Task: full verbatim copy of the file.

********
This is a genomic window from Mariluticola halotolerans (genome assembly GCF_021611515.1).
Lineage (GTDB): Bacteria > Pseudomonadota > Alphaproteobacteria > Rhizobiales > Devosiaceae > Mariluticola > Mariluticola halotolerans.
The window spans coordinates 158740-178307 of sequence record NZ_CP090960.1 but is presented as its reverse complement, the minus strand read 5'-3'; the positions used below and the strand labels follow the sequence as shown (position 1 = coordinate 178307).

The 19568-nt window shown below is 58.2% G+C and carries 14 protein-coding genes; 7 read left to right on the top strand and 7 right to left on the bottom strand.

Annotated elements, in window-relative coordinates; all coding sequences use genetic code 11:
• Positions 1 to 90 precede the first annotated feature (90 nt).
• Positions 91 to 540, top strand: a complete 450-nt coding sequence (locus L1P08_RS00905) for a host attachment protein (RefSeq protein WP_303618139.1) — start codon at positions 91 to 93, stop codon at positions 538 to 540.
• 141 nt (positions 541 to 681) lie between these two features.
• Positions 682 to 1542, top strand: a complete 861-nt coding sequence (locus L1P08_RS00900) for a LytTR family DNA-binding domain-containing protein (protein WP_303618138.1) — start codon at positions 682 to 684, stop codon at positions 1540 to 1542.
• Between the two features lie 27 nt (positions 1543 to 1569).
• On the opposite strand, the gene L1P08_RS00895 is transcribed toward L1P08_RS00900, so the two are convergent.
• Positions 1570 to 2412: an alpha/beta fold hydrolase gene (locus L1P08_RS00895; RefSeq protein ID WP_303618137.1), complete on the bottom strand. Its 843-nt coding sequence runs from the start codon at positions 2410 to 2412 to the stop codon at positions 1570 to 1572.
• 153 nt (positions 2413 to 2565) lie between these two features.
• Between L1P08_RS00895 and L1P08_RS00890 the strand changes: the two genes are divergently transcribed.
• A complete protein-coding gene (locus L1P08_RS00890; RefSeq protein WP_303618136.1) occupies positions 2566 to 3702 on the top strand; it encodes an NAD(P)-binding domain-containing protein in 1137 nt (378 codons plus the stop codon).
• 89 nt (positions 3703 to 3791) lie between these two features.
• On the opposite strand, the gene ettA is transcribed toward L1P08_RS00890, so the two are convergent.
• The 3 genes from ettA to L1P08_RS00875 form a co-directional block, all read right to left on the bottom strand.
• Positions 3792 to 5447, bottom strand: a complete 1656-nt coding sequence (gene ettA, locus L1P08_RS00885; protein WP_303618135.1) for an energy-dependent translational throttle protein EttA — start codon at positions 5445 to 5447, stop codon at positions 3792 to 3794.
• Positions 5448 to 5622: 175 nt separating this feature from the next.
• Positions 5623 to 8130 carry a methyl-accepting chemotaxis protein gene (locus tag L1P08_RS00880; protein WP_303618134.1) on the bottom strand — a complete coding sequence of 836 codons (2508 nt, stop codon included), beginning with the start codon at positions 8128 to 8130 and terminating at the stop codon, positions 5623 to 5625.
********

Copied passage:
This is a genomic window from Mariluticola halotolerans (genome assembly GCF_021611515.1).
Lineage (GTDB): Bacteria > Pseudomonadota > Alphaproteobacteria > Rhizobiales > Devosiaceae > Mariluticola > Mariluticola halotolerans.
The window spans coordinates 158740-178307 of sequence record NZ_CP090960.1 but is presented as its reverse complement, the minus strand read 5'-3'; the positions used below and the strand labels follow the sequence as shown (position 1 = coordinate 178307).

The 19568-nt window shown below is 58.2% G+C and carries 14 protein-coding genes; 7 read left to right on the top strand and 7 right to left on the bottom strand.

Annotated elements, in window-relative coordinates; all coding sequences use genetic code 11:
• Positions 1 to 90 precede the first annotated feature (90 nt).
• Positions 91 to 540, top strand: a complete 450-nt coding sequence (locus L1P08_RS00905) for a host attachment protein (RefSeq protein WP_303618139.1) — start codon at positions 91 to 93, stop codon at positions 538 to 540.
• 141 nt (positions 541 to 681) lie between these two features.
• Positions 682 to 1542, top strand: a complete 861-nt coding sequence (locus L1P08_RS00900) for a LytTR family DNA-binding domain-containing protein (protein WP_303618138.1) — start codon at positions 682 to 684, stop codon at positions 1540 to 1542.
• Between the two features lie 27 nt (positions 1543 to 1569).
• On the opposite strand, the gene L1P08_RS00895 is transcribed toward L1P08_RS00900, so the two are convergent.
• Positions 1570 to 2412: an alpha/beta fold hydrolase gene (locus L1P08_RS00895; RefSeq protein ID WP_303618137.1), complete on the bottom strand. Its 843-nt coding sequence runs from the start codon at positions 2410 to 2412 to the stop codon at positions 1570 to 1572.
• 153 nt (positions 2413 to 2565) lie between these two features.
• Between L1P08_RS00895 and L1P08_RS00890 the strand changes: the two genes are divergently transcribed.
• A complete protein-coding gene (locus L1P08_RS00890; RefSeq protein WP_303618136.1) occupies positions 2566 to 3702 on the top strand; it encodes an NAD(P)-binding domain-containing protein in 1137 nt (378 codons plus the stop codon).
• 89 nt (positions 3703 to 3791) lie between these two features.
• On the opposite strand, the gene ettA is transcribed toward L1P08_RS00890, so the two are convergent.
• The 3 genes from ettA to L1P08_RS00875 form a co-directional block, all read right to left on the bottom strand.
• Positions 3792 to 5447, bottom strand: a complete 1656-nt coding sequence (gene ettA, locus L1P08_RS00885; protein WP_303618135.1) for an energy-dependent translational throttle protein EttA — start codon at positions 5445 to 5447, stop codon at positions 3792 to 3794.
• Positions 5448 to 5622: 175 nt separating this feature from the next.
• Positions 5623 to 8130 carry a methyl-accepting chemotaxis protein gene (locus tag L1P08_RS00880; protein WP_303618134.1) on the bottom strand — a complete coding sequence of 836 codons (2508 nt, stop codon included), beginning with the start codon at positions 8128 to 8130 and terminating at the stop codon, positions 5623 to 5625.